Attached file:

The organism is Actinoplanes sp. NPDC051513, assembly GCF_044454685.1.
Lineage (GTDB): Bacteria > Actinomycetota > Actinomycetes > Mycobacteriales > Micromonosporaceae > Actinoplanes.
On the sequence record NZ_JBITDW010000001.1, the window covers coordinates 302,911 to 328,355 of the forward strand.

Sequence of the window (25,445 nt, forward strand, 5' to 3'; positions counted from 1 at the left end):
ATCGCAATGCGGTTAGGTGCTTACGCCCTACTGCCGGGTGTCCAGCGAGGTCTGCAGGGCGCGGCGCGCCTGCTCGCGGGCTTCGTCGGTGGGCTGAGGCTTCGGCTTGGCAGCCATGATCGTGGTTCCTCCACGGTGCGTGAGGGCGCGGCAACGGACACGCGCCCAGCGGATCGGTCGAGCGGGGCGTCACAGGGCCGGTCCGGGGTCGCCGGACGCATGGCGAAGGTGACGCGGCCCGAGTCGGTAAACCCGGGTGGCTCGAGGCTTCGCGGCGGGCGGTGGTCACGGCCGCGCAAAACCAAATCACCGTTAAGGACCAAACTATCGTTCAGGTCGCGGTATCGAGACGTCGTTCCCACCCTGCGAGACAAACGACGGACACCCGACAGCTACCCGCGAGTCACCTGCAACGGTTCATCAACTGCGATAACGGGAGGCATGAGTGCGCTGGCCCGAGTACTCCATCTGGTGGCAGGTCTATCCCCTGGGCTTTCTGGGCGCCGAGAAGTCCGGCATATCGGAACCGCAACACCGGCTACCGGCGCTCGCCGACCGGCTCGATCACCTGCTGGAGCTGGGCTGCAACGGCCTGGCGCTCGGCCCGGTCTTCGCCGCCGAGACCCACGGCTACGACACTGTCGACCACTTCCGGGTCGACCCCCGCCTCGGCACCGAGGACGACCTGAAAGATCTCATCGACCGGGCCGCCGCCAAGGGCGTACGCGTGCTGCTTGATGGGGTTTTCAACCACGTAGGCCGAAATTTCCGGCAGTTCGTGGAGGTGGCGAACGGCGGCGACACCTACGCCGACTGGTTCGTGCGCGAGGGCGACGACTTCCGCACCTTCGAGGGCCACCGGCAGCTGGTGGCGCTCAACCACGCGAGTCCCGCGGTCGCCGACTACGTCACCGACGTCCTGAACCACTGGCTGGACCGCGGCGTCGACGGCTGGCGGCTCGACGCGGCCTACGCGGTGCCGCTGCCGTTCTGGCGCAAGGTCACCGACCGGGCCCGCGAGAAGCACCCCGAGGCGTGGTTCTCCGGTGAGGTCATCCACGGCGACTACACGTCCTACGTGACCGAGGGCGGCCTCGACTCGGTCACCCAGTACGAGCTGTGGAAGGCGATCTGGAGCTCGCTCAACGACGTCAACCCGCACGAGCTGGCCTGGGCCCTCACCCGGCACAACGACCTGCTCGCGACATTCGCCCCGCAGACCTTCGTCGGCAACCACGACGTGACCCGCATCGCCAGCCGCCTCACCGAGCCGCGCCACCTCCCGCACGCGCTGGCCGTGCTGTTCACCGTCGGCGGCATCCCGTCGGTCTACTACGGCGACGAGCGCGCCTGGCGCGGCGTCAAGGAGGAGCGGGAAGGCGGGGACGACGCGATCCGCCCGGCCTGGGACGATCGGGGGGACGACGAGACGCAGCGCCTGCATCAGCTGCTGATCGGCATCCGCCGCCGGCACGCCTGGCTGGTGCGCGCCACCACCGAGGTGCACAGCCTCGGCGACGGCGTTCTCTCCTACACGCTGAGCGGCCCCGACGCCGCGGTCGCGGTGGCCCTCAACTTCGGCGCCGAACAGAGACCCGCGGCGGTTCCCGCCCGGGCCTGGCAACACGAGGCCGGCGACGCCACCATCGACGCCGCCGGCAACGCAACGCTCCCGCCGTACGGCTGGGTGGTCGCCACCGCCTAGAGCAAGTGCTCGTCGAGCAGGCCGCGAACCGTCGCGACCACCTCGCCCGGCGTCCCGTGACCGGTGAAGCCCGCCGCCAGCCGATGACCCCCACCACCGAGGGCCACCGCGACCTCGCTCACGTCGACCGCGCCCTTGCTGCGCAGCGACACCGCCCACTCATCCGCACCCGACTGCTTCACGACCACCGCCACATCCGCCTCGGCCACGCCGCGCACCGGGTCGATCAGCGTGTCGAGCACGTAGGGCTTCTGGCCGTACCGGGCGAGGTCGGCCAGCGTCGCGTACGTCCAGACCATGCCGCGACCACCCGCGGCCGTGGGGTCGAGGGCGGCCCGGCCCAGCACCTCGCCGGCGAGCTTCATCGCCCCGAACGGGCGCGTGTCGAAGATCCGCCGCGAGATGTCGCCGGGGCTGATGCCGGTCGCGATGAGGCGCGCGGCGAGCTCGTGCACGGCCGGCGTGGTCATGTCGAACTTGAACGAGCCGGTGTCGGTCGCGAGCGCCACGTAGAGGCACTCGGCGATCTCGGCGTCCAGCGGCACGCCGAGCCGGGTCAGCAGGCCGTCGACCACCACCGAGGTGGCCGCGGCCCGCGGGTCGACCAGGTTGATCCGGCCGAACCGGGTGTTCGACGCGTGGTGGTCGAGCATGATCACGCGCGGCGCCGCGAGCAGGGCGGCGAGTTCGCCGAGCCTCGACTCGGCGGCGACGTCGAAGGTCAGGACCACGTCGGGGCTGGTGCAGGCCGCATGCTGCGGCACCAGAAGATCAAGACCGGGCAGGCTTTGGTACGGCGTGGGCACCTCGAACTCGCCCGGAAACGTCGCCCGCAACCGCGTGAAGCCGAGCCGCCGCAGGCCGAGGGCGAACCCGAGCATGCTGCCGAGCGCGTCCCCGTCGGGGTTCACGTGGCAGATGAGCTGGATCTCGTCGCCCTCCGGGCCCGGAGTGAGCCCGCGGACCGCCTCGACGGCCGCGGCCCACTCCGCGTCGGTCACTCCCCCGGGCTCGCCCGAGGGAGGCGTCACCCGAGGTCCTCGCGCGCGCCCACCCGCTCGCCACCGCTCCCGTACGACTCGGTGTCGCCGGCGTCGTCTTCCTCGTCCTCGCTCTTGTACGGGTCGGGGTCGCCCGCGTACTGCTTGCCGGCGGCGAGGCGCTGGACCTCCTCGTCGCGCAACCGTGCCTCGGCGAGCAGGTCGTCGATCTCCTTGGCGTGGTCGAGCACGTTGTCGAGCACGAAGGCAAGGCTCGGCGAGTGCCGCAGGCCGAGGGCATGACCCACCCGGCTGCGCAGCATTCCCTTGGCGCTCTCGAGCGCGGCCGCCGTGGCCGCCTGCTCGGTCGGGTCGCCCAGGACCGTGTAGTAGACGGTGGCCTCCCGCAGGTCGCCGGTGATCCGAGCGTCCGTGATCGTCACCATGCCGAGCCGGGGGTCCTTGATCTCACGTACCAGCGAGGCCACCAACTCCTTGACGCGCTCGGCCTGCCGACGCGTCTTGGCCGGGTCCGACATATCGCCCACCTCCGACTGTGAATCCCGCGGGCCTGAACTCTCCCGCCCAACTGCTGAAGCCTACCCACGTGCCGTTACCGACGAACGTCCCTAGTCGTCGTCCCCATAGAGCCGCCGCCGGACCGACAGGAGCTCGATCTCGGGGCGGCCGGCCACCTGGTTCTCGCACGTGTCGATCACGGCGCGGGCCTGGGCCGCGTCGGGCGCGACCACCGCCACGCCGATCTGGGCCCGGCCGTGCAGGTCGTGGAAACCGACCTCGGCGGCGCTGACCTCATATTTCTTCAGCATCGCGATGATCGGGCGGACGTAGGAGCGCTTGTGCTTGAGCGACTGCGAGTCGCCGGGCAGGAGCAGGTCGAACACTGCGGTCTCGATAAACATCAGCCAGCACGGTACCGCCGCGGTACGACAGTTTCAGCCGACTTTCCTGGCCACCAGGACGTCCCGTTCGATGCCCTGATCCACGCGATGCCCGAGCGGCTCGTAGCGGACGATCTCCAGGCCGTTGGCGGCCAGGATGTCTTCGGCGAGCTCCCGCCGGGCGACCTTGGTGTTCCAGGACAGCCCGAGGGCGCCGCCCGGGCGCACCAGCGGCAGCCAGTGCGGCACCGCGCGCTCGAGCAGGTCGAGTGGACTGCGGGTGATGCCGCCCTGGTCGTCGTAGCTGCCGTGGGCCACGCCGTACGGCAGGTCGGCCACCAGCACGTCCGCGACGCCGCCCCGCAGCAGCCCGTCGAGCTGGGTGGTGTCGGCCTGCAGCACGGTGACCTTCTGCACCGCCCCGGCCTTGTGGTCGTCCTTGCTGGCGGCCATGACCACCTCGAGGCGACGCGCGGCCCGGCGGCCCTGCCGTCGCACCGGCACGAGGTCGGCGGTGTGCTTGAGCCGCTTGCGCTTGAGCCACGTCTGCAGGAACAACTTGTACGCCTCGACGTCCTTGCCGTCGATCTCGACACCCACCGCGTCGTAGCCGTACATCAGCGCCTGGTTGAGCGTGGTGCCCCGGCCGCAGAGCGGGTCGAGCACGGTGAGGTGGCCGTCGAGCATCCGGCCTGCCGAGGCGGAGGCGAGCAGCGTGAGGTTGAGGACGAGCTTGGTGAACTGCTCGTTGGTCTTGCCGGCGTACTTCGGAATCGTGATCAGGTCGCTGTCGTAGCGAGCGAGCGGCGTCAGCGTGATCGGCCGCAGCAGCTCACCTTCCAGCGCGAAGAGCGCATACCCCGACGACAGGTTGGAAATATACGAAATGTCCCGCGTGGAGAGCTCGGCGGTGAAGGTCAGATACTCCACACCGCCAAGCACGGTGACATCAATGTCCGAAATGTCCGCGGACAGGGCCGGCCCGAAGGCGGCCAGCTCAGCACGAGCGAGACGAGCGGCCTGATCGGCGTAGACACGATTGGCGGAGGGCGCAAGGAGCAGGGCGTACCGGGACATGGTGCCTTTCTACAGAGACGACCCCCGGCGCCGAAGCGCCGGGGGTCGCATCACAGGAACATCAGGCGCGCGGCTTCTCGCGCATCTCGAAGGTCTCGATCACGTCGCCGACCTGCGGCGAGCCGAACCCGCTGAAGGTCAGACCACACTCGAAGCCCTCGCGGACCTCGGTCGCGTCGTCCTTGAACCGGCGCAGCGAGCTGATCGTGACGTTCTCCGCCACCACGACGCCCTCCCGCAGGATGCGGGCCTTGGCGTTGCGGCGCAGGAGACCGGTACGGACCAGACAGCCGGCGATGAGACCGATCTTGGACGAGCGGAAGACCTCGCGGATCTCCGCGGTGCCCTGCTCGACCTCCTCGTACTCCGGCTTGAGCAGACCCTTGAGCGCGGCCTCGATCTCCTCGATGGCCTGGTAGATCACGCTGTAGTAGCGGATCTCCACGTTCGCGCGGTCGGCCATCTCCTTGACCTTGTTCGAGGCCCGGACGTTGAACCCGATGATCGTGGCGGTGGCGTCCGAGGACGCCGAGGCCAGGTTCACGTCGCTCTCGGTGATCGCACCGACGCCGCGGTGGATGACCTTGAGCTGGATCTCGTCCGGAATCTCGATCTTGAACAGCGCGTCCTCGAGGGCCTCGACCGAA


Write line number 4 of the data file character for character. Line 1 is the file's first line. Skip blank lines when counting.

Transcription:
Sequence of the window (25,445 nt, forward strand, 5' to 3'; positions counted from 1 at the left end):